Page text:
>I originally posted this as a review on Amazon, but thought it might be interesting here.
Why I Wrote This Book
In 1999, a friend suggested to me that within a few decades we’d have Matrix-esque implants in our brains that would, among other things, allow us to interact in a completely believable virtual reality and beam our thoughts instantly to one another. I pooh-pooh’ed the idea. The brain and body are much too complex to manipulate in that way, or so I thought.
That same year a scientist named Phil Kennedy in Atlanta implanted an electrode into the brain of a paralyzed patient named Johnny Ray – a stroke victim who was completely unable to move, speak, or feed himself. The electrode monitored the activity of just a few neurons inside the patients brain. But through it Johnny was able to learn to control a computer – moving a cursor around on a screen and typing out messages.
Later that year, Joe Tsien at Princeton made the cover of Time Magazine with his Doogie mice – genetically engineered mice that could learn at astounding speeds, up to five times as fast as genetically normal mice.
And that year is also when I learned of the pioneering longevity research of scientists like Tom Johnston at Colorado, who had genetically altered nematode worms to more than double their lifespan and preserve youthful health into old age. Suddenly, it seemed, science was resembling science fiction.
At the same time, there were a number of voices raised in concern over these technologies. What does it mean to extend our lives, boost our mental abilities, or integrate our minds with computers? Would we still be human? What would happen to society? To equality? To the meaning of life?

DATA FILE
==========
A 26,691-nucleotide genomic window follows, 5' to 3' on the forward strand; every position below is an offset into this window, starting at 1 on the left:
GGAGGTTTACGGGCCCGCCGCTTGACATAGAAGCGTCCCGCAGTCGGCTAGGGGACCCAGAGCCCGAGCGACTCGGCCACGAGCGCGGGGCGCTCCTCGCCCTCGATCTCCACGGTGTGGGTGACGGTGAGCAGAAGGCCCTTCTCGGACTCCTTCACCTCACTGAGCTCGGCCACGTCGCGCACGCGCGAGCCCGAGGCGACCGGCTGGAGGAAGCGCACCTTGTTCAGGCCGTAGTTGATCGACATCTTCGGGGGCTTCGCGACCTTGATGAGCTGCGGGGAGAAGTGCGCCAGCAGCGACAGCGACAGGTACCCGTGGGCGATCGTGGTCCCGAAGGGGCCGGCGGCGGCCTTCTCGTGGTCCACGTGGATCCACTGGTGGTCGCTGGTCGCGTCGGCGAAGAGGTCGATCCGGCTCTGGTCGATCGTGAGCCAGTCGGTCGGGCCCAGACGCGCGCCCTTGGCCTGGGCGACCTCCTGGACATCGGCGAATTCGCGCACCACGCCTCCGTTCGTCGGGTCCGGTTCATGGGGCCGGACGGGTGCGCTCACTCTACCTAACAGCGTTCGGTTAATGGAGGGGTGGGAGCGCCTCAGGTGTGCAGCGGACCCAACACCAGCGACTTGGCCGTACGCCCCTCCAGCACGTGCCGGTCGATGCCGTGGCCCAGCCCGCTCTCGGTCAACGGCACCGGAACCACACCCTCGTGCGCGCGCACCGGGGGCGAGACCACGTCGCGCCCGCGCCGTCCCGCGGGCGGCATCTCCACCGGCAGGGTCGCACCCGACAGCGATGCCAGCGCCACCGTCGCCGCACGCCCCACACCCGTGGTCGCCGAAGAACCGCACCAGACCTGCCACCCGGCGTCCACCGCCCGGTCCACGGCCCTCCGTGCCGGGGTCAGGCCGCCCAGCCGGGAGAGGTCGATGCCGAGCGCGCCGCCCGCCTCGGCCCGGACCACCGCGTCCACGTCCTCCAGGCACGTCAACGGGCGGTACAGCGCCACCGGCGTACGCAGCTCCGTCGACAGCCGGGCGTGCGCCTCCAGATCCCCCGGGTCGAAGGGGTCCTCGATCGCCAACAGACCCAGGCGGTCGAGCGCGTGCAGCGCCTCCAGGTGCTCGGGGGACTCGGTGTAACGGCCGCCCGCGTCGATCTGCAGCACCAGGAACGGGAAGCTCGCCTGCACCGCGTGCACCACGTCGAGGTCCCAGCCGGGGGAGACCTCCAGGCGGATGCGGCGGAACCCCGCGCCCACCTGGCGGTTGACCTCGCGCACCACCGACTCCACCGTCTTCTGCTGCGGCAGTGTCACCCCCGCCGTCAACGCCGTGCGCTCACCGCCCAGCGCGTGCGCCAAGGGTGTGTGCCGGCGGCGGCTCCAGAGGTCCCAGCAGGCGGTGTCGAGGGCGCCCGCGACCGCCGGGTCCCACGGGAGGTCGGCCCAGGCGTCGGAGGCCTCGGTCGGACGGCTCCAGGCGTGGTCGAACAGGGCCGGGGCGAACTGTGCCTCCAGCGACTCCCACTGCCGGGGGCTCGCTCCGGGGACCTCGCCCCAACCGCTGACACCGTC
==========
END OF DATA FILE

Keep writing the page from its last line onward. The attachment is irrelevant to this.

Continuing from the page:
So I wrote this book to cover these two, interrelated topics:
1)The science of human enhancement – what’s actually happening in the labs and what that could lead to in the near future.
2)The ethics, social consequences, and policy challenges of human enhancement. Basically, what we should or shouldn’t do with this technology.
More Than Human is an optimistic book, but it’s a cautious optimism. Along the way it looks at issues like the effect of longer lives on overpopulation, on socio-economic stratification and whether these technologies would help the rich pull further away from the poor, and at issues like human identity, and whether we could even call ourselves human after changing ourselves in such ways.
It’s not a utopian book. There can be no doubt that using biotechnology to alter the human mind, body, and lifespan will lead to problems. But the conclusion I come to in the book is that these technologies will solve more problems than they create. And that the alternative – to prohibit their use – will create many more problems than it will solve.